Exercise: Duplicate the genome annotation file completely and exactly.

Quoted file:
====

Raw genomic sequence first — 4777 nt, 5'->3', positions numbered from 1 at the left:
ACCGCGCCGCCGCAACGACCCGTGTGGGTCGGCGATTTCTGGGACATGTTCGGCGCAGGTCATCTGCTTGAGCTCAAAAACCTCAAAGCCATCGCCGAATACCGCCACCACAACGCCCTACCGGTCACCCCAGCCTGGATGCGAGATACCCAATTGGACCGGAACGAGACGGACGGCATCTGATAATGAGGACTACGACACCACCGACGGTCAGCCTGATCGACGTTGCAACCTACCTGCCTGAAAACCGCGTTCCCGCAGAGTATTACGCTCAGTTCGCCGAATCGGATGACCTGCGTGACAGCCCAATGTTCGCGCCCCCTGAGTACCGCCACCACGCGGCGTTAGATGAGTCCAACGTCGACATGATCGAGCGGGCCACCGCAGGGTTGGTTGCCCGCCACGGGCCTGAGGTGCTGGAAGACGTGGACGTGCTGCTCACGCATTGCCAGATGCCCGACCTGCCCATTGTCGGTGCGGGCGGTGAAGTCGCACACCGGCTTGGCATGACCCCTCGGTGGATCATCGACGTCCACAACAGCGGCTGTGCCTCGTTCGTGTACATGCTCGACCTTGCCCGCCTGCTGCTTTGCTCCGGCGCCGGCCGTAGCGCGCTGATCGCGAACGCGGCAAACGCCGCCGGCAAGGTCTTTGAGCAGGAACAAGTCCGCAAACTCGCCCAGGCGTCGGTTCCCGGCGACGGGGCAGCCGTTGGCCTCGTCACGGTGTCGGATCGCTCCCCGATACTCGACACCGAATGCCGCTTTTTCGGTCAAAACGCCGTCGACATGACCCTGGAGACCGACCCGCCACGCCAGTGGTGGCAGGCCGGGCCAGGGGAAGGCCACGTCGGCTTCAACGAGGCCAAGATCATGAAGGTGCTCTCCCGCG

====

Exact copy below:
Raw genomic sequence first — 4777 nt, 5'->3', positions numbered from 1 at the left:
ACCGCGCCGCCGCAACGACCCGTGTGGGTCGGCGATTTCTGGGACATGTTCGGCGCAGGTCATCTGCTTGAGCTCAAAAACCTCAAAGCCATCGCCGAATACCGCCACCACAACGCCCTACCGGTCACCCCAGCCTGGATGCGAGATACCCAATTGGACCGGAACGAGACGGACGGCATCTGATAATGAGGACTACGACACCACCGACGGTCAGCCTGATCGACGTTGCAACCTACCTGCCTGAAAACCGCGTTCCCGCAGAGTATTACGCTCAGTTCGCCGAATCGGATGACCTGCGTGACAGCCCAATGTTCGCGCCCCCTGAGTACCGCCACCACGCGGCGTTAGATGAGTCCAACGTCGACATGATCGAGCGGGCCACCGCAGGGTTGGTTGCCCGCCACGGGCCTGAGGTGCTGGAAGACGTGGACGTGCTGCTCACGCATTGCCAGATGCCCGACCTGCCCATTGTCGGTGCGGGCGGTGAAGTCGCACACCGGCTTGGCATGACCCCTCGGTGGATCATCGACGTCCACAACAGCGGCTGTGCCTCGTTCGTGTACATGCTCGACCTTGCCCGCCTGCTGCTTTGCTCCGGCGCCGGCCGTAGCGCGCTGATCGCGAACGCGGCAAACGCCGCCGGCAAGGTCTTTGAGCAGGAACAAGTCCGCAAACTCGCCCAGGCGTCGGTTCCCGGCGACGGGGCAGCCGTTGGCCTCGTCACGGTGTCGGATCGCTCCCCGATACTCGACACCGAATGCCGCTTTTTCGGTCAAAACGCCGTCGACATGACCCTGGAGACCGACCCGCCACGCCAGTGGTGGCAGGCCGGGCCAGGGGAAGGCCACGTCGGCTTCAACGAGGCCAAGATCATGAAGGTGCTCTCCCGCG